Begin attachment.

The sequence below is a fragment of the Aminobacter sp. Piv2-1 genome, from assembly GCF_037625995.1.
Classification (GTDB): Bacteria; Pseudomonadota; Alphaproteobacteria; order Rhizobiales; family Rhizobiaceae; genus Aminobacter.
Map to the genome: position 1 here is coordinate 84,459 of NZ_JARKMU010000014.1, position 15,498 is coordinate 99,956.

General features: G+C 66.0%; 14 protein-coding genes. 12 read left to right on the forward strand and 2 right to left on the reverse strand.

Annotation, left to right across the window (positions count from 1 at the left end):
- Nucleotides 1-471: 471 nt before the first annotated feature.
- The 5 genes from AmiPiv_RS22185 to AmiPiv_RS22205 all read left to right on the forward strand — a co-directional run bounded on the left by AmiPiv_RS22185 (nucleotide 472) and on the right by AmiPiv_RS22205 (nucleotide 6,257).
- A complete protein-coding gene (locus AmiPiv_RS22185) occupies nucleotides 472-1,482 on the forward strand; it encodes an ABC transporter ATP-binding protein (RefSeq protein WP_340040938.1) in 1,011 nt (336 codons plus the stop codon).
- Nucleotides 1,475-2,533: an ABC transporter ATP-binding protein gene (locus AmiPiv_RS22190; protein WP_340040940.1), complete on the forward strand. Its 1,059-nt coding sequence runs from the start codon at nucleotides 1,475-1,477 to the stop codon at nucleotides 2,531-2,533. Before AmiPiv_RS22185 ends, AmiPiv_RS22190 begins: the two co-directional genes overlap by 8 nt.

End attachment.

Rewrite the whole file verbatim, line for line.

The sequence below is a fragment of the Aminobacter sp. Piv2-1 genome, from assembly GCF_037625995.1.
Classification (GTDB): Bacteria; Pseudomonadota; Alphaproteobacteria; order Rhizobiales; family Rhizobiaceae; genus Aminobacter.
Map to the genome: position 1 here is coordinate 84,459 of NZ_JARKMU010000014.1, position 15,498 is coordinate 99,956.

General features: G+C 66.0%; 14 protein-coding genes. 12 read left to right on the forward strand and 2 right to left on the reverse strand.

Annotation, left to right across the window (positions count from 1 at the left end):
- Nucleotides 1-471: 471 nt before the first annotated feature.
- The 5 genes from AmiPiv_RS22185 to AmiPiv_RS22205 all read left to right on the forward strand — a co-directional run bounded on the left by AmiPiv_RS22185 (nucleotide 472) and on the right by AmiPiv_RS22205 (nucleotide 6,257).
- A complete protein-coding gene (locus AmiPiv_RS22185) occupies nucleotides 472-1,482 on the forward strand; it encodes an ABC transporter ATP-binding protein (RefSeq protein WP_340040938.1) in 1,011 nt (336 codons plus the stop codon).
- Nucleotides 1,475-2,533: an ABC transporter ATP-binding protein gene (locus AmiPiv_RS22190; protein WP_340040940.1), complete on the forward strand. Its 1,059-nt coding sequence runs from the start codon at nucleotides 1,475-1,477 to the stop codon at nucleotides 2,531-2,533. Before AmiPiv_RS22185 ends, AmiPiv_RS22190 begins: the two co-directional genes overlap by 8 nt.